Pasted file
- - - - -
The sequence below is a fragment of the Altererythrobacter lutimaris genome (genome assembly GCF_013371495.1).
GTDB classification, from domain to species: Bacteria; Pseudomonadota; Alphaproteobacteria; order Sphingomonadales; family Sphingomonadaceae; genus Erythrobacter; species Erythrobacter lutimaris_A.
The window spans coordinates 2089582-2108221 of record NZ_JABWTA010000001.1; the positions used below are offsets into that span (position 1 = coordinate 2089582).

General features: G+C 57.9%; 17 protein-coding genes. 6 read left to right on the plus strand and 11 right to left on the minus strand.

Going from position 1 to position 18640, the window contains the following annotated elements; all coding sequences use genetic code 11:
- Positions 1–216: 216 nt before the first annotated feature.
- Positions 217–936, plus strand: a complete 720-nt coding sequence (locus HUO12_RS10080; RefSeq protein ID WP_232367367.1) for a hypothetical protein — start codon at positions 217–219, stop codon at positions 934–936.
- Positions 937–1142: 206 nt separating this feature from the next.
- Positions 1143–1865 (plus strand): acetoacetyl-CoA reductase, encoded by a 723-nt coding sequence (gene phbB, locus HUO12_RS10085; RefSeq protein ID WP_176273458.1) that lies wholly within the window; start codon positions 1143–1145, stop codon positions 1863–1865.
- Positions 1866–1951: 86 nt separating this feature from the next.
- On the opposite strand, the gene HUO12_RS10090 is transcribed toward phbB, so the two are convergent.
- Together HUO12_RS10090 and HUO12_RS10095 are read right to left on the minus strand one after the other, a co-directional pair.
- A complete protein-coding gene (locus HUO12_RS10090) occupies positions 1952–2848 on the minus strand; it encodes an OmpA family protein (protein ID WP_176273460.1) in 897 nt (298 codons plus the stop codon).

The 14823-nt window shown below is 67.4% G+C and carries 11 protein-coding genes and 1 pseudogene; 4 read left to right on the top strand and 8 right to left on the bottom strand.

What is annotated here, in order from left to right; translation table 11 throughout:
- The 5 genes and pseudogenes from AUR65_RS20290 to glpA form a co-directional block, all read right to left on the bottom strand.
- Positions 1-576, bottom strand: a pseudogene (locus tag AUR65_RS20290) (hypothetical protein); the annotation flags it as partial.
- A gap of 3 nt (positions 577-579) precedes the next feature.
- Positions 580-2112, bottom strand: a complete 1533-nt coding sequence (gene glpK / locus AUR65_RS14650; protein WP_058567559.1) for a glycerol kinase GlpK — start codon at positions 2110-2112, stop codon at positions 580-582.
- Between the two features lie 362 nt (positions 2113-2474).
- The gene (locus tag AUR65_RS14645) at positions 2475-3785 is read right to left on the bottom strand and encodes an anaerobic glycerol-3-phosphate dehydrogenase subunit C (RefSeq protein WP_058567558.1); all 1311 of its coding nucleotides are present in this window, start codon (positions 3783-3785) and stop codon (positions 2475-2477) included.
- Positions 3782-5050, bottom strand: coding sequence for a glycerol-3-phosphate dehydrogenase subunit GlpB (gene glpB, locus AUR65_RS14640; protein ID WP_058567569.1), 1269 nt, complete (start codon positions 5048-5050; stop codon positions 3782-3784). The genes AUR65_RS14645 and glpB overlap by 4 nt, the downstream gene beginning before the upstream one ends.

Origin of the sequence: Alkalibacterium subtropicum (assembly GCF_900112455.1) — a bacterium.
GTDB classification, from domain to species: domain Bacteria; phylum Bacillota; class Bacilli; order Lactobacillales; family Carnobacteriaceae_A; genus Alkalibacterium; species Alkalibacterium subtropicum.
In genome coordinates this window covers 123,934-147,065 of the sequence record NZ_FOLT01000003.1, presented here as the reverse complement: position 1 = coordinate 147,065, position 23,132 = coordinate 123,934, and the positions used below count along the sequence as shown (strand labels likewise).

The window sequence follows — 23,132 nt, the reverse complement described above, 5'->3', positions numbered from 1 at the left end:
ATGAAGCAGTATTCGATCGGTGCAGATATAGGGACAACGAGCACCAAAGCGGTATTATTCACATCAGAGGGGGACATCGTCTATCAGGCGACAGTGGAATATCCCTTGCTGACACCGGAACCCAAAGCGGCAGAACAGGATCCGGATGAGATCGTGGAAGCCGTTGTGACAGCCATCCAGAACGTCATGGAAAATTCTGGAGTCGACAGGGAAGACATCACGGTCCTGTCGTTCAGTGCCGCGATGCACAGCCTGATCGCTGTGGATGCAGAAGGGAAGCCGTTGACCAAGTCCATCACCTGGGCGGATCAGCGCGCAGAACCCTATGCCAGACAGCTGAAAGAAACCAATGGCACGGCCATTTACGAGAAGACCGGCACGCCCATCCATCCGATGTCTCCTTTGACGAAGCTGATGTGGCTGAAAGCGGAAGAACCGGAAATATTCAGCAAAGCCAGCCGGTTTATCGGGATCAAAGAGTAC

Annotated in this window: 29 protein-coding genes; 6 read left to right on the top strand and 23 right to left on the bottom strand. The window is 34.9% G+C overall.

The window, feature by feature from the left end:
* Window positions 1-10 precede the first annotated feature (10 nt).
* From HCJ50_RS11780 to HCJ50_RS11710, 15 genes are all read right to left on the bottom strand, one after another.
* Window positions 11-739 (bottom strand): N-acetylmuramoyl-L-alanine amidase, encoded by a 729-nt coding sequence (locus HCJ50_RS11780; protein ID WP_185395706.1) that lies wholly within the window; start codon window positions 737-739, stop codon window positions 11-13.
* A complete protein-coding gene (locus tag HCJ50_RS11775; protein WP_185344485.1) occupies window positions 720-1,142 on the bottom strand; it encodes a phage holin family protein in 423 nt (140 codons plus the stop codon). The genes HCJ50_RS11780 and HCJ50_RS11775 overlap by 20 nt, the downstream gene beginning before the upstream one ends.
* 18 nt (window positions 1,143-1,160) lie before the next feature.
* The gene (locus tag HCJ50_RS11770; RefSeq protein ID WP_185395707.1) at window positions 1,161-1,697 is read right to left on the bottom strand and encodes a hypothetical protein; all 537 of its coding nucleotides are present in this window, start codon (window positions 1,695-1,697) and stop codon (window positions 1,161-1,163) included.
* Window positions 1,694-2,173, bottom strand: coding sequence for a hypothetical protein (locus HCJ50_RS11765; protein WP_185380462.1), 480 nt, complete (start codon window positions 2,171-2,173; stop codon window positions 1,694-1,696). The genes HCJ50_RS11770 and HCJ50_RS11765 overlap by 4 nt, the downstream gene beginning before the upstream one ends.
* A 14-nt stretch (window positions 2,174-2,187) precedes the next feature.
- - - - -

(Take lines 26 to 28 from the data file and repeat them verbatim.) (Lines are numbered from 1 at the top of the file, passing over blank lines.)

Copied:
The window sequence follows — 23,132 nt, the reverse complement described above, 5'->3', positions numbered from 1 at the left end:
ATGAAGCAGTATTCGATCGGTGCAGATATAGGGACAACGAGCACCAAAGCGGTATTATTCACATCAGAGGGGGACATCGTCTATCAGGCGACAGTGGAATATCCCTTGCTGACACCGGAACCCAAAGCGGCAGAACAGGATCCGGATGAGATCGTGGAAGCCGTTGTGACAGCCATCCAGAACGTCATGGAAAATTCTGGAGTCGACAGGGAAGACATCACGGTCCTGTCGTTCAGTGCCGCGATGCACAGCCTGATCGCTGTGGATGCAGAAGGGAAGCCGTTGACCAAGTCCATCACCTGGGCGGATCAGCGCGCAGAACCCTATGCCAGACAGCTGAAAGAAACCAATGGCACGGCCATTTACGAGAAGACCGGCACGCCCATCCATCCGATGTCTCCTTTGACGAAGCTGATGTGGCTGAAAGCGGAAGAACCGGAAATATTCAGCAAAGCCAGCCGGTTTATCGGGATCAAAGAGTAC

Annotated in this window: 29 protein-coding genes; 6 read left to right on the top strand and 23 right to left on the bottom strand. The window is 34.9% G+C overall.